Is the pun intended? Probably not, since the brand is proud of using real cane sugar, ‘unlike rivals who stuff their brewing barrels with fructose and corn’. The cane sugar creates the same retro flavor of 40s and 50s soda pop. This root beer is also filled with yucca (for that sweet, sudsy froth), vanilla, herbs, and spring water. The water comes from Abita Spring.
This Cajun root beer is a big Louisiana favorite. It’s not particularly spicy, but its flavor pairs well with the extreme seasoning preferences of the bayou. The root beer is brewed from a hot mix meaning it’s brewed using hot liquids (as opposed to brewing over fire or brewing with cold water). It’s available all year round and contains caramel but no caffeine.
This hot-dog-and-root-beer stand is a popular franchise with decades of history under its belt. It has – at various times – shared a label with Stewart’s and Frostie. It’s among the best root beer brands in the states. It’s a full-bodied drink and the ‘suds’ in the brand name are fitting – this root beer has a decent amount of head although it’s not the frothiest out there.
It does have a strong heritage though. And regardless of your thoughts, locals still call it the world’s creamiest root beer. This Illinois root brew has retained its winning formula since the 1950s. The sweetener is pure cane sugar but it’s on the lighter side. It only 110 calories per bottle with just 30g of added (cane) sugar. The drink is fructose flavored with corn syrup.
This root beer can’t quite settle on a name – they keep adding the WBC, dropping it, then tacking it back on. The WBC is for Wit Beverage Company. But whatever they choose to call themselves, they retain the winning formula of their famous root beer. It’s brewed in ‘Chicago Style’ that was first introduced in 1920. WBC launched theirs in 1988.
Their secret is ‘triple carbonated water’ for that fabulous fizz. It’s not as sweet as competing brands. And because it’s not pasteurized, it’s not syrupy. But it’s still pleasantly rich and creamy, with a vanilla front and a wintergreen finish. It has a total of 45g of carbs, which include 43g of real cane sugar. It carries 180 calories per bottle though so watch that gut …
19. Hank’s Root Beer
Excess adjectives are often a warning sign. Grammar teaches hate it, but marketers swear by it. Either way, Hank’s Root Beer is described as premium, genuine, and gourmet – it’s right there on the bottle. And while the bottle has won packaging awards, we’re more focused on what’s inside. This Philly root beer is brewed with yucca for froth and acacia for flavor.
It’s not an old vintage – it was first brewed in 1996. Its aroma is strong but its flavor is mild. This is a middle-of-the-road root beer. Not too sweet, not too bitter, not too fizzy. That’s not to say it’s mediocre or bland. It’s just … moderate. It has a consistent taste even as it warms, and there’s a minimal aftertaste. The cane sugar root beer also has bits of quillaia extract.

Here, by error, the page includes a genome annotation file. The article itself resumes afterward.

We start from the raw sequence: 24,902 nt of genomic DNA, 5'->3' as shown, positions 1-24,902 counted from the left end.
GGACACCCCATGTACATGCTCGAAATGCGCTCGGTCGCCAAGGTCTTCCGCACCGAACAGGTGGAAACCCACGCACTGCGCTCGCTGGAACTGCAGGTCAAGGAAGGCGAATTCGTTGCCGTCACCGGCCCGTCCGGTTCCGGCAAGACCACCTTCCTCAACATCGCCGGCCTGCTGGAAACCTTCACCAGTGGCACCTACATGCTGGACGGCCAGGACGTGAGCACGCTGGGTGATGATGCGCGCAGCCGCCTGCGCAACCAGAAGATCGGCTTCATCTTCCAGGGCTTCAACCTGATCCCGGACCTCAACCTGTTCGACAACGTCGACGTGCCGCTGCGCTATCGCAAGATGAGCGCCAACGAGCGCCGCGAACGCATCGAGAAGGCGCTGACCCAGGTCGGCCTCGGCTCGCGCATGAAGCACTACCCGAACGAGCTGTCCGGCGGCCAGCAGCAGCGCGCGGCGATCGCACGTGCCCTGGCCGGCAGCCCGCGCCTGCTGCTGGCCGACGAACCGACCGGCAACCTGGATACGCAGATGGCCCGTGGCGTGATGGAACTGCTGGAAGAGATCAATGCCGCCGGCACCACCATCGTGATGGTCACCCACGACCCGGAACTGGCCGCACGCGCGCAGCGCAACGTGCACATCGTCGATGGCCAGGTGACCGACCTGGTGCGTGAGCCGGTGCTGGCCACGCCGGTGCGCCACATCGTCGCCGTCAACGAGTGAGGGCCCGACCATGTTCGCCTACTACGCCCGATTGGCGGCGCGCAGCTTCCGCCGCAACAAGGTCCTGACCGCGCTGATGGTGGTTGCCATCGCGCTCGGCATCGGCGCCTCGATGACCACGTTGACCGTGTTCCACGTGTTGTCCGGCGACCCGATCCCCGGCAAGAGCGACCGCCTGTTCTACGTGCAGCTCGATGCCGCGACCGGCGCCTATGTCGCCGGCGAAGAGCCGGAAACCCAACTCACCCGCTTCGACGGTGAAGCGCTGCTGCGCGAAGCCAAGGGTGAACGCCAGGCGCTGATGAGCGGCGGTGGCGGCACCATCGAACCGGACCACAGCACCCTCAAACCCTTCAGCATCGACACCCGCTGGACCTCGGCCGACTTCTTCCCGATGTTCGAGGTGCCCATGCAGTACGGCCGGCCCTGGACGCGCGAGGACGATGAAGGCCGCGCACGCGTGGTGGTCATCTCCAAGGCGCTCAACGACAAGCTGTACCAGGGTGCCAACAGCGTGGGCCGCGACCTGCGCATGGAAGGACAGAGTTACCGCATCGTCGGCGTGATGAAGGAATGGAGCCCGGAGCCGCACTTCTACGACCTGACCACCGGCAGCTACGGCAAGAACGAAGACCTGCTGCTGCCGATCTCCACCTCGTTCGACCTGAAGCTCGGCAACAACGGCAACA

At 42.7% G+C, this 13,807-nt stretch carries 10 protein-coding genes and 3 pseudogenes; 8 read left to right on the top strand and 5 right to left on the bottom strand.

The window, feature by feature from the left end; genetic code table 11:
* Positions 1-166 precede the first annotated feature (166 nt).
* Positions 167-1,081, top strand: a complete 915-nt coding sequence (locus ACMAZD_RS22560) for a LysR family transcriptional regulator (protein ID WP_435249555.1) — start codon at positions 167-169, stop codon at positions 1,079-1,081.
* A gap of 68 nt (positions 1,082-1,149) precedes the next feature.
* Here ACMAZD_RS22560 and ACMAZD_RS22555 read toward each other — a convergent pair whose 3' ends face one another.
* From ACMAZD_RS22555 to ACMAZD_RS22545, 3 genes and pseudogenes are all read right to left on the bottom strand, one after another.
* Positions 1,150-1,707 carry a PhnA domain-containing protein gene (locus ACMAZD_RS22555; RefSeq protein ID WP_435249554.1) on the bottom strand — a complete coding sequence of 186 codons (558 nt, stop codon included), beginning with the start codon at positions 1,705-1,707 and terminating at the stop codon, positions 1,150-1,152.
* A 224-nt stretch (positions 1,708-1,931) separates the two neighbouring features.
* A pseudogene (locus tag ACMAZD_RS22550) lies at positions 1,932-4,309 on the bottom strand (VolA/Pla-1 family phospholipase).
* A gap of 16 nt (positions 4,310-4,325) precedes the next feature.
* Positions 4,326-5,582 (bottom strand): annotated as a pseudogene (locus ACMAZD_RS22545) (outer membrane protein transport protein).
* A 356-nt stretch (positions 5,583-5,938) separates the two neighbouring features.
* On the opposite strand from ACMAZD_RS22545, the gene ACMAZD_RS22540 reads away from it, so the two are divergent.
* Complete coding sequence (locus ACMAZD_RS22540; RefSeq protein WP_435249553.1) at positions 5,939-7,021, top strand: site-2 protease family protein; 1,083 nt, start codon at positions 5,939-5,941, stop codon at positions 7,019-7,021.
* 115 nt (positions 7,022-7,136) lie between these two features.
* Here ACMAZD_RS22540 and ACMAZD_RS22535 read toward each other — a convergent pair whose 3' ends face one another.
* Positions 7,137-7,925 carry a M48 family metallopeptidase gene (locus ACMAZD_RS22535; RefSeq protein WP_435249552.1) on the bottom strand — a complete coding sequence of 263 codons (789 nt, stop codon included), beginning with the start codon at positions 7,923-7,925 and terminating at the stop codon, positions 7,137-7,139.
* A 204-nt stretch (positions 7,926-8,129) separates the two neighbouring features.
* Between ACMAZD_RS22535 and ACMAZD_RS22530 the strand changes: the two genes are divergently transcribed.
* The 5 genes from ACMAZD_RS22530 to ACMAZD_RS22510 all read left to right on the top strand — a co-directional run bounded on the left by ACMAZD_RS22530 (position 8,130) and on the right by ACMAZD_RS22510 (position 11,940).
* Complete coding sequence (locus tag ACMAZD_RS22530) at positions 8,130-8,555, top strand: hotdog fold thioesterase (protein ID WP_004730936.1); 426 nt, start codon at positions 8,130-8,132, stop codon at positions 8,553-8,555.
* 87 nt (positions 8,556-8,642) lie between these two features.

If Hank sounds like a rugged Pennsylvania cowboy, then Hansen seems more like a city-slicking hipster. And he is. Hansen Beverage got into the business by selling sodas to film crews. They hung around film studios in the 1930s and soon became a favorite brand among the backstage crowd. A few of the starlets probably sipped these sodas as well.
In the 1970s, Hansen tried their hand at root beer. Their full-bodied drinks use 100% cane sugar while their diet drinks are flavored with Splenda sucralose. Hansen’s Root Beer uses non-GMO ingredients and carries 160 calories per can. The beverage has no sodium, protein, or fats. It does have 41g of added sugar. This California drink works well in ice cream floats.
The best root beer brands have all the qualities of good beer. They have the head, the lace, and the aroma – even if they won’t get you drunk. Saranac Root Beer achieves this in spades. Its frothy top is thick and creamy with solid staying power. And its hot pink packaging is sure to catch your eye (unless toxic masculinity gets in the way). Saranac is the name of a railway.
1888 Tavern Root Beer – later named Saranac Root Beer – is brewed by FX Matt Brewing. Its founder – Francis Xavier Matt – was a 19-year-old German at Carl Bierbauer’s brewery in Columbia. He ‘re-organized’ the Utica branch into West End Brewery with a dozen staff. During the prohibition, root beer and other soft drinks kept the brand afloat, pun intended.
Utica is the home of several breweries. And the Saranac Railway of 1888 linked Utica to the Adirondack Mountains. So of course our next root beer is one of theirs. This one uses high fructose corn syrup (as opposed to organic sugar). It’s a brand brewed for the US so it may be uneasy overseas where penalties against safrole and sodium benzoate are harsher than here.
Adirondack comes in 2 or 3-liter bottles so it’s visually distinct from other root beer brands. (You can still get a six-pack though.) But it’s a good weight-watching drink with just 110 calories and barely 28g of sugar. It has 25g of sodium as well. These figures derive from a 240ml serving though so drinking the whole bottle will still require some fat-burning …
Nickelback is Canadian. So is Nickelbrook. (No relation to the band beyond provenance – it’s named after the founder’s kids, Nick and Brook.) And while punk rock from the north isn’t particularly polite, their root beer does mind its ps and qs. Also, root beer is largely an American thing, so the few foreign ones taste … different. This Canadian version is crafty.
Although it’s an artisanal (root) beer, they make it using ‘traditional processing and organic ingredients.’ It’s not as sweet as American brands, and the licorice notes are more noticeable. You’ll catch snippets of anise, sassafras, and orange peel in there too. The finish is vanilla, burdock root, and cinnamon bark while the primary sweetener is brown cane sugar.
What’s your favorite root beer brand? Tell us in the comments – we might add it to the list!